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Methodology We applied written surveys to a total of approximately 500 undergraduate students in ve different universities: (1) Universidad Nacional Autnoma de Mxico (UNAM); (2) Universidad Iberoamericana (UIA); (3) Instituto Tecnolgico Autnomo de Mxico (ITAM); (4) Universidad Autnoma del Estado de Hidalgo (UAEH); and (5) Universidad Autnoma del Estado de Mxico (UAEM). The rst three are located in Mexico City and the other two are in mid-sized cities (Pachuca and Toluca) about an hours drive from the capital. The Universidad Iberoamericana and the Instituto Tecnolgico Autnomo de Mxico are private institutions while the other three are public. The surveyors purposefully included a nearly equal number of men and women, and they shifted their activities to different parts of the campus to try to include a range of different majors in their samples. All of the surveys were applied during a two month period leading up to and during the 2010 World Cup. After requesting some basic information about the participant, such as age, place of birth, place of residence and university major, the rst section of the survey asked some general questions about how the participant perceives Mexicanness, with particular reference to symbols and persons associated with the nation. The purpose of this section was to provide a point of comparison to perceptions of the nation as seen through the mens national football team. At this point in the survey, the participant presumably did not yet know that its focus would be the national football team. The next section attempted to gather information about the participants relationship to professional football, asking if they are fans, of which club team, if they watch or plan to watch the national teams games, with whom, etc. The following group of questions was aimed at the participants opinion of the 2010 national team, asking how far they think it will go in the World Cup and why, about differences in comparison to previous years, and about its key players and its coach. The subsequent three questions were directed toward the participants opinions about the existence of a national style of football play and if this style reects any characteristics of Mexicans as a people or a nation. Finally, the survey closed by enquiring as to why the Mexican national team has not enjoyed the same success as that of other countries such as Germany, Brazil, Italy and Argentina, and asks what it would have to do to win a World Cup. For the purposes of this article, the surveys have been analysed qualitatively. That is, we have read over the surveys looking for frequently expressed responses and general tendencies, although at moments our attention was drawn to less common answers that we believe represent opinions that are key to understanding certain aspects of Mexican football and national identity even if they are held by a minority. For example, the occasional but enthusiastic references to the positive qualities of Cuauhtmoc Blanco, one of the national teams players, fall into this category. The limits of this study should also be mentioned. For example, while the sample used in the survey could hardly be considered homogeneous if we take into account the equal participation of men and women and of students from a variety of socio-economic backgrounds, it admittedly covers only a small section of the Mexican population in terms of geography, age, and educational levels. Also, the results of a written survey, conducted on a university campus at a moment when the national team is not playing a match, hardly reect the full range of followers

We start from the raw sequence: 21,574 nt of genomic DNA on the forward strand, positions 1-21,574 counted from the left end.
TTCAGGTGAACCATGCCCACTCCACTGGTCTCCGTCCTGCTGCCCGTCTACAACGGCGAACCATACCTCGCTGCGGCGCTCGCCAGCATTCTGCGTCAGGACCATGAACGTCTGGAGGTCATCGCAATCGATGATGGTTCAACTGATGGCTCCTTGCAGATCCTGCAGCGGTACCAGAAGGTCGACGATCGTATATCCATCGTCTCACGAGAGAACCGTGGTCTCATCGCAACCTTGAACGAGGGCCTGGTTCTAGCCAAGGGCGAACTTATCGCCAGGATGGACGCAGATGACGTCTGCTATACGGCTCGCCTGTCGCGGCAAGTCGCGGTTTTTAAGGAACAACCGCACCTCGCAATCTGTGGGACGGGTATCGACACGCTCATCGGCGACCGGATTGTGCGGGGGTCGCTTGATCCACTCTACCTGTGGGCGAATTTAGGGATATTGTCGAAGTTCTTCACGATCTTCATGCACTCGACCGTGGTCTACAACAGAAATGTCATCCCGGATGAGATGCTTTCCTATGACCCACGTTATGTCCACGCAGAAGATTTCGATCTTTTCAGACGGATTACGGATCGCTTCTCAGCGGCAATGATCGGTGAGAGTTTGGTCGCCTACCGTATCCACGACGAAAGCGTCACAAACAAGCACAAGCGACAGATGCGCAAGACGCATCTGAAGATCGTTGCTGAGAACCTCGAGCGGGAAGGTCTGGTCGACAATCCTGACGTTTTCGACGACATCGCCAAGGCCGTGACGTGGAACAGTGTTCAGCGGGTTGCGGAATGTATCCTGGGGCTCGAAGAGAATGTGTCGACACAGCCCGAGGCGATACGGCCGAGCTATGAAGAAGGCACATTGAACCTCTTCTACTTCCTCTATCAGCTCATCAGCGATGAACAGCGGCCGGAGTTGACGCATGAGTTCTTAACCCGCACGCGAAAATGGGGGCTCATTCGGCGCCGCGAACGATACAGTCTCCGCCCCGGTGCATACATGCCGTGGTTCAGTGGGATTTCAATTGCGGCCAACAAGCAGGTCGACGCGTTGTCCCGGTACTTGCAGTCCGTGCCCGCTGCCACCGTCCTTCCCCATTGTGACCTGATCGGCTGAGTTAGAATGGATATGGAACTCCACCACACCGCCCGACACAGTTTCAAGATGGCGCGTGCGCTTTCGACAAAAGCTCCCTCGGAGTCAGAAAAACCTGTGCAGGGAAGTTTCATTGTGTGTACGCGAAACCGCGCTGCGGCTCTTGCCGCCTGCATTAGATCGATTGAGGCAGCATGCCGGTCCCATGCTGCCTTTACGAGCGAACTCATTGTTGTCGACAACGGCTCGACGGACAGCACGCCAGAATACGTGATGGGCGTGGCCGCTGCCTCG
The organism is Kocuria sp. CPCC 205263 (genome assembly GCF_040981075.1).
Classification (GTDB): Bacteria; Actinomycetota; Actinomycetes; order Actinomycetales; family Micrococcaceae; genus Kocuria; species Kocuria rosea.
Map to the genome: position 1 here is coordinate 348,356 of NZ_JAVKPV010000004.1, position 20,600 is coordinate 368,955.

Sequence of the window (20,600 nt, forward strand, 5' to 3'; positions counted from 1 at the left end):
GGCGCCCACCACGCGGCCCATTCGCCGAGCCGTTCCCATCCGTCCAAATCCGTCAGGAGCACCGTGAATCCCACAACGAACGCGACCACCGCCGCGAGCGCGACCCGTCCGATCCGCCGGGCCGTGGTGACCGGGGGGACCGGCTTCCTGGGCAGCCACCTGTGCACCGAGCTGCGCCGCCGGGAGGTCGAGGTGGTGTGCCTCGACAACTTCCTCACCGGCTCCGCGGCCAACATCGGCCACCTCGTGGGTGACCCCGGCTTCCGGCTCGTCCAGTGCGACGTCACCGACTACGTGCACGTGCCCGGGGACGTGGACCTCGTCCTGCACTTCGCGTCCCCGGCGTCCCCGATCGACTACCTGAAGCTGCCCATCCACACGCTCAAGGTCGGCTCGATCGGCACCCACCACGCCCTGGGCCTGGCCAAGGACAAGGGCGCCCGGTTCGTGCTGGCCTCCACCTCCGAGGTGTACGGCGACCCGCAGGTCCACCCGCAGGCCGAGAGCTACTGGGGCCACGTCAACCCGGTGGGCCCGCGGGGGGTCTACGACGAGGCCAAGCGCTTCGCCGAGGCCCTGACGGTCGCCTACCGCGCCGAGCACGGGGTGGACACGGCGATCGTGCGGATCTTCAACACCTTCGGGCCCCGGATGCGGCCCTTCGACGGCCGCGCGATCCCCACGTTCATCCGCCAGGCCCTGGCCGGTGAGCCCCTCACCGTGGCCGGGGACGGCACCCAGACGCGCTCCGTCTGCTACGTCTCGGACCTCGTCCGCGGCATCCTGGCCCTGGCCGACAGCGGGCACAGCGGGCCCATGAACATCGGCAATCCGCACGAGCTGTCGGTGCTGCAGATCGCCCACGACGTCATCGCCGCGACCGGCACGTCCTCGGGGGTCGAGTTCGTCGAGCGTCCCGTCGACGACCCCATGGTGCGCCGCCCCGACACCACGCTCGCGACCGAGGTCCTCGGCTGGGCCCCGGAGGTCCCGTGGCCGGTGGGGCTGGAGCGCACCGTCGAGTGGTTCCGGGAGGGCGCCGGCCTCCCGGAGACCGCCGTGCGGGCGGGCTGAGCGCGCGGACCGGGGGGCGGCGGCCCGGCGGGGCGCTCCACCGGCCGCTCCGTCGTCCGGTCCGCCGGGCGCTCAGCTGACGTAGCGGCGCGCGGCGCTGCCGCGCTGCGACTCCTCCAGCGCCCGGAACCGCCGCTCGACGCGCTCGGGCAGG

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possible expressions. The survey responses are almost exclusively intellectual or thought-out rather than emotional or bodily. Our informal observations, meanwhile, suggest that while they are watching a match, followers express a range of emotions including joy, anxiety, anger, frustration and sadness. If the team wins these emotional expressions continue during a period of celebration, while if it loses followers fairly quickly revert back to an intellectual and critical discourse. More research is needed on these emotional, bodily responses to the national team in the context of matches and celebrations. Finally, we do not attempt to offer here anything beyond a few speculations regarding the historical origins of these ideas surrounding the national team and the nation. It is notable that many of the respondents answers echo each other as well as discourses that can be frequently heard in everyday conversations about Mexican character and its relation to political and economic performance. The source of these discourses is difcult to determine. They are espoused by a few critical experts in the media to explain the nations performance in sporting events and in the global market. However, the mass media itself is hardly autonomous in its production of ideas. But even if it did not invent these discourses, it certainly keeps them fresh and alive. Perhaps they can be traced to the intellectuals who, since the rst half of the twentieth century, have confronted the postcolonial dilemma when attempting to explain Mexicos failure to progress out of the Third World due to its cultural particularities (see Bartra 1992). Results The answers to the questions in the survey section about general perceptions of Mexicanness were generally of a positive nature. For example, in response to the question, What does it mean to you to be Mexican? many participants mentioned love for their country, a sense of belonging, and pride in the nations traditions and customs. A few also added to these positive associations some kind of negative comment, usually in relation to the ineptitude or corruption of the government and politicians. The following question asked what symbols, characteristics, traditions, customs or foods people associate with the nation. Frequent answers included the ag, the national anthem, holidays such as the Day of the Dead, historical events such as Independence or the Revolution, mariachis and foods such as tortillas and mole.4 Football was mentioned in just 11 of the responses. Answers to the next question, about persons associated with Mexico, reect a similar tone, sounding as if they were taken directly out of school textbooks or other ofcial portrayals of the nation. The most common response was to name the nations historical heroes including the nations founding father, Miguel Hidalgo, and the revolutionary leader, Emiliano Zapata. Artists were also frequently mentioned, such as the actor Cantinas, the painter Frida Kahlo or the writer Octavio Paz. A small minority included football players in their answers, the most frequently mentioned being Cuauhtmoc Blanco (fteen times), following by Hugo Snchez (eight times). While approximately 200 of the 500 participants responded that they were not football fans, many of them said that they would watch Mexicos World Cup games and almost all of them responded to the subsequent questions about the national teams pending performance in the World Cup and about the relationship between the team and national character. In fact, their answers to these questions were difcult to distinguish from those of participants who labelled themselves as football